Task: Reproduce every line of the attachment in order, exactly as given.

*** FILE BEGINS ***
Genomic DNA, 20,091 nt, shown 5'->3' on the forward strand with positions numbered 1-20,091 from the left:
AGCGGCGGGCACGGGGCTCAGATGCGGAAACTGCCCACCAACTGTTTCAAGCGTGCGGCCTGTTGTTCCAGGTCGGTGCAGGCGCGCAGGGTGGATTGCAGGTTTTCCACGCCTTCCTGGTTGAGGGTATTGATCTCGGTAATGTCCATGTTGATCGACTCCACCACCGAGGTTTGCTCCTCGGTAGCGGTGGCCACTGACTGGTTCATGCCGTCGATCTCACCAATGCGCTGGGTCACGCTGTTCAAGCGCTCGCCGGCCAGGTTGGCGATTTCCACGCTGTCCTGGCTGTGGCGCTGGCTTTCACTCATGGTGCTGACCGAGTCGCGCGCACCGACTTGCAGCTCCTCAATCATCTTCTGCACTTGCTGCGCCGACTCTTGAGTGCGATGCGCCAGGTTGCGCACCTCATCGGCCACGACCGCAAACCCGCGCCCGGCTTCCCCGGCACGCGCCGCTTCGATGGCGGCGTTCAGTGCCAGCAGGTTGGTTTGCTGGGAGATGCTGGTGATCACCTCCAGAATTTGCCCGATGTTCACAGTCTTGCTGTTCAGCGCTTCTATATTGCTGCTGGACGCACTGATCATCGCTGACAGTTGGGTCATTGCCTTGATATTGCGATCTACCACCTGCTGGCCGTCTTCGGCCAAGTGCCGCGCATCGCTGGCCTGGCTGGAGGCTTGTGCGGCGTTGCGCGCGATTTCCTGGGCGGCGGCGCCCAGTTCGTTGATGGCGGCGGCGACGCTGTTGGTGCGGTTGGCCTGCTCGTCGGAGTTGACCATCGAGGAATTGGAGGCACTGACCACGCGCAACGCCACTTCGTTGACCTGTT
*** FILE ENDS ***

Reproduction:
Genomic DNA, 20,091 nt, shown 5'->3' on the forward strand with positions numbered 1-20,091 from the left:
AGCGGCGGGCACGGGGCTCAGATGCGGAAACTGCCCACCAACTGTTTCAAGCGTGCGGCCTGTTGTTCCAGGTCGGTGCAGGCGCGCAGGGTGGATTGCAGGTTTTCCACGCCTTCCTGGTTGAGGGTATTGATCTCGGTAATGTCCATGTTGATCGACTCCACCACCGAGGTTTGCTCCTCGGTAGCGGTGGCCACTGACTGGTTCATGCCGTCGATCTCACCAATGCGCTGGGTCACGCTGTTCAAGCGCTCGCCGGCCAGGTTGGCGATTTCCACGCTGTCCTGGCTGTGGCGCTGGCTTTCACTCATGGTGCTGACCGAGTCGCGCGCACCGACTTGCAGCTCCTCAATCATCTTCTGCACTTGCTGCGCCGACTCTTGAGTGCGATGCGCCAGGTTGCGCACCTCATCGGCCACGACCGCAAACCCGCGCCCGGCTTCCCCGGCACGCGCCGCTTCGATGGCGGCGTTCAGTGCCAGCAGGTTGGTTTGCTGGGAGATGCTGGTGATCACCTCCAGAATTTGCCCGATGTTCACAGTCTTGCTGTTCAGCGCTTCTATATTGCTGCTGGACGCACTGATCATCGCTGACAGTTGGGTCATTGCCTTGATATTGCGATCTACCACCTGCTGGCCGTCTTCGGCCAAGTGCCGCGCATCGCTGGCCTGGCTGGAGGCTTGTGCGGCGTTGCGCGCGATTTCCTGGGCGGCGGCGCCCAGTTCGTTGATGGCGGCGGCGACGCTGTTGGTGCGGTTGGCCTGCTCGTCGGAGTTGACCATCGAGGAATTGGAGGCACTGACCACGCGCAACGCCACTTCGTTGACCTGTT